The 5% lidocaine-medicated plaster has been used for several years to treat localized neuropathic pain (LNP) and reviews of published studies support its use in this indication [1, 2]. Topical application offers a number of advantages over systemic administration. For example, systemic levels of topical analgesic agents are low—with 5% lidocaine-medicated plasters, only 3% ± 2% of the dose reaches the systemic circulation [3] so the risk of drug–drug interactions, systemic side effects and overdose is much reduced [4]. This increased safety margin is important because the response to prescribed medication can vary widely between patients, often as a result of polymorphisms [5], and it is particularly relevant for vulnerable patients such as the elderly and those receiving polypharmacy for multiple co-morbidities. From a practical aspect, the topical route offers simple site-specific delivery by the patients themselves to the most painful areas, without the need for dose titration [6], and the act of application may increase the placebo element of analgesia [7].

To date, the 5% lidocaine-medicated plaster (Versatis®, Grünenthal GmbH, Aachen, Germany) has been registered in approximately 50 countries around the world. In the majority of these countries, it is licensed only for relieving neuropathic pain caused by postherpetic neuralgia (PHN), but in 11 Latin American countries it has been approved for treating LNP. The total cumulative patient exposure to 5% lidocaine-medicated plaster since marketing authorization was first obtained in 1999 has now reached approximately 23 million patients. Its efficacy and safety in treating PHN have led to widespread use in other LNP syndromes, including diabetic distal polyneuropathy, post-surgical, and post-traumatic pain [1].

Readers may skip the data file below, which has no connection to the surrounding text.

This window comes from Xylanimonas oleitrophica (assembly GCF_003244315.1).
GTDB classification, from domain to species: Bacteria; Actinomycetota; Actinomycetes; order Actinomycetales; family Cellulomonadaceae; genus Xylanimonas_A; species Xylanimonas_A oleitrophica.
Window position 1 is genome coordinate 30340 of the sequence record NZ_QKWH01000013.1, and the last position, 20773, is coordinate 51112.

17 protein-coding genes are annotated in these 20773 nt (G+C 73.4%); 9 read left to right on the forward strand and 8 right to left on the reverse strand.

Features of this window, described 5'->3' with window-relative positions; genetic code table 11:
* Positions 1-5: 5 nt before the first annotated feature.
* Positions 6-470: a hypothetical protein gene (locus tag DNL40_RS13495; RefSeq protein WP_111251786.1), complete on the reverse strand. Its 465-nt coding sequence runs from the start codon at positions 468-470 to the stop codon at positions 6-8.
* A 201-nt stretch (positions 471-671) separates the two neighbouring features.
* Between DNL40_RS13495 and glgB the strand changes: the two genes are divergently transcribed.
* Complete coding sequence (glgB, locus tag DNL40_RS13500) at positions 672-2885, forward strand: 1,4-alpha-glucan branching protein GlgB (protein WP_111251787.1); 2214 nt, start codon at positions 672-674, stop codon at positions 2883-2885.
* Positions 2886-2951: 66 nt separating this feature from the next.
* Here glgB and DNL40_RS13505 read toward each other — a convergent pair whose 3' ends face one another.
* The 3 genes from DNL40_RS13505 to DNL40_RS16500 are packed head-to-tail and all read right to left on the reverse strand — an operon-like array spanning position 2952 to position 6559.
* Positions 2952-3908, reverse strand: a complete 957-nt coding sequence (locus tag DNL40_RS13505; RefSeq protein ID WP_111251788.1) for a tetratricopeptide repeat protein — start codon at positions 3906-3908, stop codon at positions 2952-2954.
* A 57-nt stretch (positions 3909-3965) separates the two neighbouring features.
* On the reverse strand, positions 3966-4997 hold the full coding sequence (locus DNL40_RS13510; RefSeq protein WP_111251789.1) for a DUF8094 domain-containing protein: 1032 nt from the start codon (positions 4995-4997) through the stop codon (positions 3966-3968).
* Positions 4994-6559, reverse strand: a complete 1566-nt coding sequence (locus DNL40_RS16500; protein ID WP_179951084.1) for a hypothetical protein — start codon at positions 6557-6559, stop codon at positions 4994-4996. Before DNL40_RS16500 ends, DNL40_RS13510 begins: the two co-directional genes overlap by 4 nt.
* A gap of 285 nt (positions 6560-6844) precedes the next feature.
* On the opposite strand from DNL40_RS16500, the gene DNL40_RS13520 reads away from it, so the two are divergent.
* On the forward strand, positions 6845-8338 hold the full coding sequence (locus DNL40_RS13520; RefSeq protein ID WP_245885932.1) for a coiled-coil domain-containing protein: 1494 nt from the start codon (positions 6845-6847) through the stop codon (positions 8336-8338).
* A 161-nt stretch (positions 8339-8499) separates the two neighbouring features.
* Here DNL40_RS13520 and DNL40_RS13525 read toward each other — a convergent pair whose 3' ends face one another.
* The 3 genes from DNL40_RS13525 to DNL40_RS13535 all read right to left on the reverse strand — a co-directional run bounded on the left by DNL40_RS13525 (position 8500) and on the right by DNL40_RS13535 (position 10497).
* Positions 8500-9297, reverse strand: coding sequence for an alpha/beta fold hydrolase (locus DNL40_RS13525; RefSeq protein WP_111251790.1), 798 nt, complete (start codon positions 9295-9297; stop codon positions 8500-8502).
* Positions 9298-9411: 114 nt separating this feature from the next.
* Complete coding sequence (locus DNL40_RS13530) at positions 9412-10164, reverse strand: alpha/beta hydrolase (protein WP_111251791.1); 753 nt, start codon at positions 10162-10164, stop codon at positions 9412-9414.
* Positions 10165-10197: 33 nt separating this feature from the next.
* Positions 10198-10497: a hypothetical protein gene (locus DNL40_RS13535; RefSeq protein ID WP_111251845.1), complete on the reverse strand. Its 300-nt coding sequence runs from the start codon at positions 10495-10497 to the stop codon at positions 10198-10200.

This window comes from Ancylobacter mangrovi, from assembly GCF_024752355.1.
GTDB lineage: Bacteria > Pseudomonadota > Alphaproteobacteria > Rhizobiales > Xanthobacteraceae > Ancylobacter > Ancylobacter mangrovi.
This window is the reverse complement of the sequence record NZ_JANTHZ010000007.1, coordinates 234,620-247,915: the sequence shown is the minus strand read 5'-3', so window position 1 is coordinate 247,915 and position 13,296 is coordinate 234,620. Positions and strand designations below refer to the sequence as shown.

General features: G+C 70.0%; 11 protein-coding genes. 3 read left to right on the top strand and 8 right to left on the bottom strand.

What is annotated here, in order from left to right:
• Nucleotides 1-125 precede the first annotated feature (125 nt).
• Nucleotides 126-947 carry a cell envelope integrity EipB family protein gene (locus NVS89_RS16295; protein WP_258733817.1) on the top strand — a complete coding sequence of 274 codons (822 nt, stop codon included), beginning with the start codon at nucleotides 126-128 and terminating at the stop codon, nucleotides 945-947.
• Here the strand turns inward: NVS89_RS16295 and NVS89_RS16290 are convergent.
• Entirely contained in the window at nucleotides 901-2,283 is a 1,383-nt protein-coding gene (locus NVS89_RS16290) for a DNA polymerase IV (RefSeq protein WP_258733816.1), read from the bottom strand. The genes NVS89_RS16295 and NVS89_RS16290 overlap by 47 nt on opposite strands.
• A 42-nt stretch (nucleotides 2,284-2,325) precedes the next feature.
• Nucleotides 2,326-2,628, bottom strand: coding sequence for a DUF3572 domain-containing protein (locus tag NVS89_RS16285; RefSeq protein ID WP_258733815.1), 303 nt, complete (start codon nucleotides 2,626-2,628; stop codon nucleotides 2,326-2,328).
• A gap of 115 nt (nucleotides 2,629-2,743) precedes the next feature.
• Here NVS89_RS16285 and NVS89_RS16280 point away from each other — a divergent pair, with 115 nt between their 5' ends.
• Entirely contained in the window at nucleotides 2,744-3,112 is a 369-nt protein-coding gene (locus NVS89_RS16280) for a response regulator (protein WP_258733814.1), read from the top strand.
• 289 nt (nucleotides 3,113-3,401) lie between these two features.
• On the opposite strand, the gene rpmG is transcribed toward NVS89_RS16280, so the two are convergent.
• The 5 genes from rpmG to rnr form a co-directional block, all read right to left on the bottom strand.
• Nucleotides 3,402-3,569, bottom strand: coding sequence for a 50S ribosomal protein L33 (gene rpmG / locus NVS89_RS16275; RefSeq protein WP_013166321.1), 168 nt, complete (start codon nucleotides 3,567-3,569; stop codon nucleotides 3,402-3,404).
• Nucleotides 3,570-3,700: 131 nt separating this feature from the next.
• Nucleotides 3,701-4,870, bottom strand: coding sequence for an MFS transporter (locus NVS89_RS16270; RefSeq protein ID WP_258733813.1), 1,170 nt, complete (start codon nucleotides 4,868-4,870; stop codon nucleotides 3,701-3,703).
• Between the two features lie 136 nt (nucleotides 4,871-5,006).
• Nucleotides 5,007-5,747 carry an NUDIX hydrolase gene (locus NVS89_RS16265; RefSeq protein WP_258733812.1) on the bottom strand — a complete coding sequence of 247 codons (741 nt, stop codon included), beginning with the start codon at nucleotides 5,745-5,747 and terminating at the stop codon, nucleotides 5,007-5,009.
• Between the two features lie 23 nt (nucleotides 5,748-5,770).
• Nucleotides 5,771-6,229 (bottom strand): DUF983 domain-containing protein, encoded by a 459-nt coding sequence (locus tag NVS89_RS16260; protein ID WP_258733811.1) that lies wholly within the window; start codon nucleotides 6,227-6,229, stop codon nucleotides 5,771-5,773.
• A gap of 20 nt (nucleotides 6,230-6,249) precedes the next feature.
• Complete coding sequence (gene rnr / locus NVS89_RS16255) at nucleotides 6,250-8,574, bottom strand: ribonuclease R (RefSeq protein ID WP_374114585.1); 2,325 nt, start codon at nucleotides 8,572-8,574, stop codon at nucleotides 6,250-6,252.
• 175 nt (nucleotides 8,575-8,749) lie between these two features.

A number of researchers and reviewers have recommended the lidocaine plaster as a first-line option for treating LNP [2, 8, 9, 10, 11, 12, 13, 14, 15], because the benefit-to-risk ratios are far better than those of systemic analgesic agents [16, 17]. At the present time, the management of patients with neuropathic pain is often inadequate [18, 19], and many patients are not satisfied with their treatment [20, 21]. The objective of this article is to examine the inclusion of the 5% lidocaine-medicated plaster in international treatment guidelines and the body of evidence currently supporting its use, so that this pharmacological option may be considered more often by clinicians treating patients with LNP.

Compliance with Ethics Guidelines

This article is based on previously conducted studies and does not involve any new studies of human or animal subjects performed by any of the authors.

The 5% Lidocaine-Medicated Plaster